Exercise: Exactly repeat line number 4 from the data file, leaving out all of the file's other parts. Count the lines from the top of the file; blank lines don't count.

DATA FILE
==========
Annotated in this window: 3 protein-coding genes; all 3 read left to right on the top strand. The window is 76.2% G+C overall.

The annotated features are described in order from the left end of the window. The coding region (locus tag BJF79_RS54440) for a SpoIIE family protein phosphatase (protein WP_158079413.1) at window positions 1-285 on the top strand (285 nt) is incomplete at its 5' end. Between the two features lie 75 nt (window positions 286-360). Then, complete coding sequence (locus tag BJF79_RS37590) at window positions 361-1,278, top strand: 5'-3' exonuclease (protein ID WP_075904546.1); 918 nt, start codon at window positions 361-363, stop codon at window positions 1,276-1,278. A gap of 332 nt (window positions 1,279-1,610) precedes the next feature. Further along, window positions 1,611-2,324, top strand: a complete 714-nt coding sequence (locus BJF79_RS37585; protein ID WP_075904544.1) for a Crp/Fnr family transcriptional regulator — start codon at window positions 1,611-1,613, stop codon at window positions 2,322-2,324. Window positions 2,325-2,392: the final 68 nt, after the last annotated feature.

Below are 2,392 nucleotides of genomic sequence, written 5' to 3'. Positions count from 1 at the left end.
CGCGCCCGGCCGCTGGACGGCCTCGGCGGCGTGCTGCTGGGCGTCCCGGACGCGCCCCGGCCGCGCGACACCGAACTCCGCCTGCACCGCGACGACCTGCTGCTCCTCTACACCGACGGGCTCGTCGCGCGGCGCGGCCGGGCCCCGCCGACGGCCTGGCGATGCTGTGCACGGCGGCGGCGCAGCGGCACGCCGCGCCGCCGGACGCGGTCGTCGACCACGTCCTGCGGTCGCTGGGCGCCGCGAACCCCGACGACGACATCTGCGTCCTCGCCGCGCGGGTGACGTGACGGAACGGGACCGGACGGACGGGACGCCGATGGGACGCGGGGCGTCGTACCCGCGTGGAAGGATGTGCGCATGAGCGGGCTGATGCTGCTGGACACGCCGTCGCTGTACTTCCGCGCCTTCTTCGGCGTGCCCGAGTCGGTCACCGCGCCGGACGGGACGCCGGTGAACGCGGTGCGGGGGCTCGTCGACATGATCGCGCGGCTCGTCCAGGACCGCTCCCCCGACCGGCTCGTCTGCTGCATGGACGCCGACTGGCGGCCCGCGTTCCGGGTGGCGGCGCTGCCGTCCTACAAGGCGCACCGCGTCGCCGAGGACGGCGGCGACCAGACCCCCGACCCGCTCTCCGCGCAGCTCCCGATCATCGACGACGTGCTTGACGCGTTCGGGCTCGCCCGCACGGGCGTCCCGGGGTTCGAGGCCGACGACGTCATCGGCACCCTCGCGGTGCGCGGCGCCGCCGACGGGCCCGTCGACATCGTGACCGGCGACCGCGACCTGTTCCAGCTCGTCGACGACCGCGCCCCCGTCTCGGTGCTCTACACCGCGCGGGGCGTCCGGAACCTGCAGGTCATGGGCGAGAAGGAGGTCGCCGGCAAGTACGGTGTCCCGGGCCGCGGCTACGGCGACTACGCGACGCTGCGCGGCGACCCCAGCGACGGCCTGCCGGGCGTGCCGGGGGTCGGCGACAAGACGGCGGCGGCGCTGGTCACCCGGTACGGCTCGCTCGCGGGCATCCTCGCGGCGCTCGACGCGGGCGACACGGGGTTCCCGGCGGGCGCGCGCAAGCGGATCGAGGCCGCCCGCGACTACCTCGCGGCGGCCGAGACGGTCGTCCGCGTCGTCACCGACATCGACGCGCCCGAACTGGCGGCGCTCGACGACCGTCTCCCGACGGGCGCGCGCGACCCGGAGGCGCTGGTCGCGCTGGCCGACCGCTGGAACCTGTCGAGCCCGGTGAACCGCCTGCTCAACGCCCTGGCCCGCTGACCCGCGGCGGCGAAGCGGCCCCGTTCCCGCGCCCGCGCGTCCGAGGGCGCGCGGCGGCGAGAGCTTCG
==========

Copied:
CGCGCCCGGCCGCTGGACGGCCTCGGCGGCGTGCTGCTGGGCGTCCCGGACGCGCCCCGGCCGCGCGACACCGAACTCCGCCTGCACCGCGACGACCTGCTGCTCCTCTACACCGACGGGCTCGTCGCGCGGCGCGGCCGGGCCCCGCCGACGGCCTGGCGATGCTGTGCACGGCGGCGGCGCAGCGGCACGCCGCGCCGCCGGACGCGGTCGTCGACCACGTCCTGCGGTCGCTGGGCGCCGCGAACCCCGACGACGACATCTGCGTCCTCGCCGCGCGGGTGACGTGACGGAACGGGACCGGACGGACGGGACGCCGATGGGACGCGGGGCGTCGTACCCGCGTGGAAGGATGTGCGCATGAGCGGGCTGATGCTGCTGGACACGCCGTCGCTGTACTTCCGCGCCTTCTTCGGCGTGCCCGAGTCGGTCACCGCGCCGGACGGGACGCCGGTGAACGCGGTGCGGGGGCTCGTCGACATGATCGCGCGGCTCGTCCAGGACCGCTCCCCCGACCGGCTCGTCTGCTGCATGGACGCCGACTGGCGGCCCGCGTTCCGGGTGGCGGCGCTGCCGTCCTACAAGGCGCACCGCGTCGCCGAGGACGGCGGCGACCAGACCCCCGACCCGCTCTCCGCGCAGCTCCCGATCATCGACGACGTGCTTGACGCGTTCGGGCTCGCCCGCACGGGCGTCCCGGGGTTCGAGGCCGACGACGTCATCGGCACCCTCGCGGTGCGCGGCGCCGCCGACGGGCCCGTCGACATCGTGACCGGCGACCGCGACCTGTTCCAGCTCGTCGACGACCGCGCCCCCGTCTCGGTGCTCTACACCGCGCGGGGCGTCCGGAACCTGCAGGTCATGGGCGAGAAGGAGGTCGCCGGCAAGTACGGTGTCCCGGGCCGCGGCTACGGCGACTACGCGACGCTGCGCGGCGACCCCAGCGACGGCCTGCCGGGCGTGCCGGGGGTCGGCGACAAGACGGCGGCGGCGCTGGTCACCCGGTACGGCTCGCTCGCGGGCATCCTCGCGGCGCTCGACGCGGGCGACACGGGGTTCCCGGCGGGCGCGCGCAAGCGGATCGAGGCCGCCCGCGACTACCTCGCGGCGGCCGAGACGGTCGTCCGCGTCGTCACCGACATCGACGCGCCCGAACTGGCGGCGCTCGACGACCGTCTCCCGACGGGCGCGCGCGACCCGGAGGCGCTGGTCGCGCTGGCCGACCGCTGGAACCTGTCGAGCCCGGTGAACCGCCTGCTCAACGCCCTGGCCCGCTGACCCGCGGCGGCGAAGCGGCCCCGTTCCCGCGCCCGCGCGTCCGAGGGCGCGCGGCGGCGAGAGCTTCG